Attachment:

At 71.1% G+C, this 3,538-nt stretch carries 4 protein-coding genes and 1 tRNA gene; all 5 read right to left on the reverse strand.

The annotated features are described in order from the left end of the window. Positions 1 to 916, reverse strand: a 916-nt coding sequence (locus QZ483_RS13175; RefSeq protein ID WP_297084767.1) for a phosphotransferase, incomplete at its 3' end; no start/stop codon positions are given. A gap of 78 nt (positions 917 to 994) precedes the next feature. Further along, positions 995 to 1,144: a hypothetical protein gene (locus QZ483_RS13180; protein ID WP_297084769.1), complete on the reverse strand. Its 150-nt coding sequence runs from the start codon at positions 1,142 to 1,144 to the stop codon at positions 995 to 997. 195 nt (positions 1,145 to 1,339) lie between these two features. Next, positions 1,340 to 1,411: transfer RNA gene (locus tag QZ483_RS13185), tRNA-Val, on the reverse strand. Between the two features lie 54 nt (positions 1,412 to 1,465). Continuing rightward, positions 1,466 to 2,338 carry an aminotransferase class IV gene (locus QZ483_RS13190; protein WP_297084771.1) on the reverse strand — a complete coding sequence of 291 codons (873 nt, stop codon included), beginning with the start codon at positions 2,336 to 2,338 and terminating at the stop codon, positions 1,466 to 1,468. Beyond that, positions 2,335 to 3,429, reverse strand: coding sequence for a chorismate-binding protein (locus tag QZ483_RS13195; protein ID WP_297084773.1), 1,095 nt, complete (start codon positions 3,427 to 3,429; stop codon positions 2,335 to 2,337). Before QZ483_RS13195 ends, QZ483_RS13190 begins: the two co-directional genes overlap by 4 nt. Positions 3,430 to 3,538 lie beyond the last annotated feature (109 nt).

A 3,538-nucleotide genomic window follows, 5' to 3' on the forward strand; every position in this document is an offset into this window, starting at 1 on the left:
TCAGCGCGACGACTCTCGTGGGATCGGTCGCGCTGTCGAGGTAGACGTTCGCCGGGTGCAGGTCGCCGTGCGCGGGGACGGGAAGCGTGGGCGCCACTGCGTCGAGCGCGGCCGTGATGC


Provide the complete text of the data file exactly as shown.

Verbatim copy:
At 71.1% G+C, this 3,538-nt stretch carries 4 protein-coding genes and 1 tRNA gene; all 5 read right to left on the reverse strand.

The annotated features are described in order from the left end of the window. Positions 1 to 916, reverse strand: a 916-nt coding sequence (locus QZ483_RS13175; RefSeq protein ID WP_297084767.1) for a phosphotransferase, incomplete at its 3' end; no start/stop codon positions are given. A gap of 78 nt (positions 917 to 994) precedes the next feature. Further along, positions 995 to 1,144: a hypothetical protein gene (locus QZ483_RS13180; protein ID WP_297084769.1), complete on the reverse strand. Its 150-nt coding sequence runs from the start codon at positions 1,142 to 1,144 to the stop codon at positions 995 to 997. 195 nt (positions 1,145 to 1,339) lie between these two features. Next, positions 1,340 to 1,411: transfer RNA gene (locus tag QZ483_RS13185), tRNA-Val, on the reverse strand. Between the two features lie 54 nt (positions 1,412 to 1,465). Continuing rightward, positions 1,466 to 2,338 carry an aminotransferase class IV gene (locus QZ483_RS13190; protein WP_297084771.1) on the reverse strand — a complete coding sequence of 291 codons (873 nt, stop codon included), beginning with the start codon at positions 2,336 to 2,338 and terminating at the stop codon, positions 1,466 to 1,468. Beyond that, positions 2,335 to 3,429, reverse strand: coding sequence for a chorismate-binding protein (locus tag QZ483_RS13195; protein ID WP_297084773.1), 1,095 nt, complete (start codon positions 3,427 to 3,429; stop codon positions 2,335 to 2,337). Before QZ483_RS13195 ends, QZ483_RS13190 begins: the two co-directional genes overlap by 4 nt. Positions 3,430 to 3,538 lie beyond the last annotated feature (109 nt).

A 3,538-nucleotide genomic window follows, 5' to 3' on the forward strand; every position in this document is an offset into this window, starting at 1 on the left:
TCAGCGCGACGACTCTCGTGGGATCGGTCGCGCTGTCGAGGTAGACGTTCGCCGGGTGCAGGTCGCCGTGCGCGGGGACGGGAAGCGTGGGCGCCACTGCGTCGAGCGCGGCCGTGATGC